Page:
Let the Sun Shine In:  It is National Sunshine Week

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There are still a few days left to celebrate “National Sunshine Week” which began March 16. For the past fifteen years, one week in March has been designated by the News Leaders Association to honor the importance of open government.

The name draws from the expression “Sunshine is the best of disinfectants,” attributed to Louis Brandeis, Associate Justice of the Supreme Court. He meant that government is improved when the public is able to see what the government is doing on its behalf.  Visibility is known to expose or prevent graft, self-dealing, and plain incompetence. However, in a Town Meeting form of government like Bedford’s, it can also invite civic participation.

The current pandemic has underscored the importance of frequent, trustworthy information from public servants.  Last year, as the enormity of the Covid-19 risk became apparent, the Editorial Board of the Boston Globe honored Sunshine
Week by writing:   “Transparency by our public officials breeds credibility. And where there is credibility and openness and truth-telling, people will listen and will follow — and in the days ahead that may mean the difference between life and death.”

In Bedford, you will find much of the information about town government readily available on the Town’s website (www.BedfordMA.gov). There each board and committee posts their own agendas, minutes, and in some cases documents related to the meeting agenda. The Select Board and Planning Board frequently post supporting documents relating to the items on their current agenda.

In any case, when a citizen cannot locate the materials needed, they should call the office or the chair of a particular committee. Under the law, citizens have a right to these documents. Keep in mind minutes must be approved before they are distributed.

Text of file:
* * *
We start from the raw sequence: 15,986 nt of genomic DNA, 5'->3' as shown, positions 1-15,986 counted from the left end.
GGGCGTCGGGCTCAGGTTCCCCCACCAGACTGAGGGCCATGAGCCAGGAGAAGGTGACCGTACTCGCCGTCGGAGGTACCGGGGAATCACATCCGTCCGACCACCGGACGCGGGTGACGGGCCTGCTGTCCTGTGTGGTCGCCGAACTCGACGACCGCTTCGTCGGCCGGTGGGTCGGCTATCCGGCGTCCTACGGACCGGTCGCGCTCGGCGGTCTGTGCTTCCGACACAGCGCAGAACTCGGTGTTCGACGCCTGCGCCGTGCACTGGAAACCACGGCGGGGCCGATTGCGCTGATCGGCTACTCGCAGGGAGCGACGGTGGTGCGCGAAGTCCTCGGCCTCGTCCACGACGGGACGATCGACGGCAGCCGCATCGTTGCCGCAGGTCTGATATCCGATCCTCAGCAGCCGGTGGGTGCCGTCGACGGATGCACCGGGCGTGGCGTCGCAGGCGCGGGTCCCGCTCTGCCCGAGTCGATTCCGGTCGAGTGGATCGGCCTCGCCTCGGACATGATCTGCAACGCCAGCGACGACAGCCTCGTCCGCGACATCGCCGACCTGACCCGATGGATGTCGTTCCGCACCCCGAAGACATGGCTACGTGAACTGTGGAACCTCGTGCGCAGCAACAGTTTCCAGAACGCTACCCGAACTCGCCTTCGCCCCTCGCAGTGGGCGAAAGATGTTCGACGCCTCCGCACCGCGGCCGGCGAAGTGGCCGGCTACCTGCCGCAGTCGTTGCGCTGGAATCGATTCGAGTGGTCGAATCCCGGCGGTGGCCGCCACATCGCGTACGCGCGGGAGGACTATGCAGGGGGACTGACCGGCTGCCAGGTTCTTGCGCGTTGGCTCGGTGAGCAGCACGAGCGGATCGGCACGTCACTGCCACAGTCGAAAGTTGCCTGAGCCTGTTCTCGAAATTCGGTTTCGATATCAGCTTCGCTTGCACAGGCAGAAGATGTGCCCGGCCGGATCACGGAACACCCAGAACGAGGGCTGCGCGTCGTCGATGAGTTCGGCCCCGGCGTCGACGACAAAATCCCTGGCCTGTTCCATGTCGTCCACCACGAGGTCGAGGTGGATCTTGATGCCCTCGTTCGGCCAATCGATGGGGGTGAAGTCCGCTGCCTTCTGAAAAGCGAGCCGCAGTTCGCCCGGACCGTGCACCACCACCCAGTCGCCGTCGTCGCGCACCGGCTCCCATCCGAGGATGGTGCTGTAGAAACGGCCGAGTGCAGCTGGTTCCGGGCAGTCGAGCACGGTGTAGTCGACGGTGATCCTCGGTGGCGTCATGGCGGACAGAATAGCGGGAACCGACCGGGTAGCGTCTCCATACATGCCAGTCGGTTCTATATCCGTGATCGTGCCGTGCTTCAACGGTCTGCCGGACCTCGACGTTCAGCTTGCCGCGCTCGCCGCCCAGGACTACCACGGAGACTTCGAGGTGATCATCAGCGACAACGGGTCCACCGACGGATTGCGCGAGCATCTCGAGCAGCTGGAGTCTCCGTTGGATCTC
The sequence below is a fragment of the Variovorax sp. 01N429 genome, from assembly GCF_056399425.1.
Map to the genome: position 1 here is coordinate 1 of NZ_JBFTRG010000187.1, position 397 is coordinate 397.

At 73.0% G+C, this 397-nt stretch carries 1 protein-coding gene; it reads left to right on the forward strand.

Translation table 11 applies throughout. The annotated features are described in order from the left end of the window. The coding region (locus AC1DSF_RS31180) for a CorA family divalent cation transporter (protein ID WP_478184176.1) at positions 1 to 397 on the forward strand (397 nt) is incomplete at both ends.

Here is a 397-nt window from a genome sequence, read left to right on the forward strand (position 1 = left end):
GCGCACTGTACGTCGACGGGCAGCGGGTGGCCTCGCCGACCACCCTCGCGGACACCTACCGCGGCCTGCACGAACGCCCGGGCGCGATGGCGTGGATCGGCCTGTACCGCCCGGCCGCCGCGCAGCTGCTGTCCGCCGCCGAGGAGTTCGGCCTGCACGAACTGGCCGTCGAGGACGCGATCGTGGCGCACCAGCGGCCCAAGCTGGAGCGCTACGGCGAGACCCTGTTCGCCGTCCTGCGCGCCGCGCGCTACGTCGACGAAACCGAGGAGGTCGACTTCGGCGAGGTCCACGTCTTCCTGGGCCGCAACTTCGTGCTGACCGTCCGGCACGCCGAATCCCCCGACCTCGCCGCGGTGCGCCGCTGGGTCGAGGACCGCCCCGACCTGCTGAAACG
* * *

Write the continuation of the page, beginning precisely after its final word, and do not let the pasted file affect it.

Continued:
Since March 2020 meetings have been virtual due to the pandemic. A link and password to meetings are provided on the posted agenda.  Recordings of past meetings are available on the Bedford TV YouTube site and links to those videos are often posted on a Board’s homepage.

Why would a resident want to read minutes or watch a video from a local board? General interest in how government works is a good reason, but interest is sharpened when it falls closer to home.

A citizen with an interest in running for an elected office or seeking appointment to one of the boards or committees can learn about the work of that department to determine how their skills and interests could contribute to the town.

Someone watching the coronavirus rate can learn more about how the numbers are compiled from the Board of Health minutes.  If a house is on a non-conforming lot and the owners want to apply for a permit to build an addition, they might want to read Zoning Board of Appeals rulings on similar cases. Similarly, if a new deck might encroach on wetlands on their property the Conservation Commission records could show a homeowner the way the Commission has responded to previous requests.

Town governments also are required to adhere to the Massachusetts Open Meeting Law and the MA Public Records Law. The Open Meeting Law requires timely notification of meetings and a public agenda. The Public Record Law enables public access to public documents in whatever format. It is similar in many ways to the National Freedom of Information Act (FOIA.)

A recent addition to agendas from the Board of Health and Select Board is a “Public Comment” section. Advance notification if preferred and guidelines for public comment can be found at https://www.bedfordma.gov/select-board.  In a virtual meeting, the chair can allow a guest to participate. The School Committee has had a similar item on their agenda regularly for some time.

Not by coincidence, Sunshine Week incorporates March 16 the birthday of James Madison, the primary author of the Constitution of the United States. Happy Birthday, Mr. Madison.


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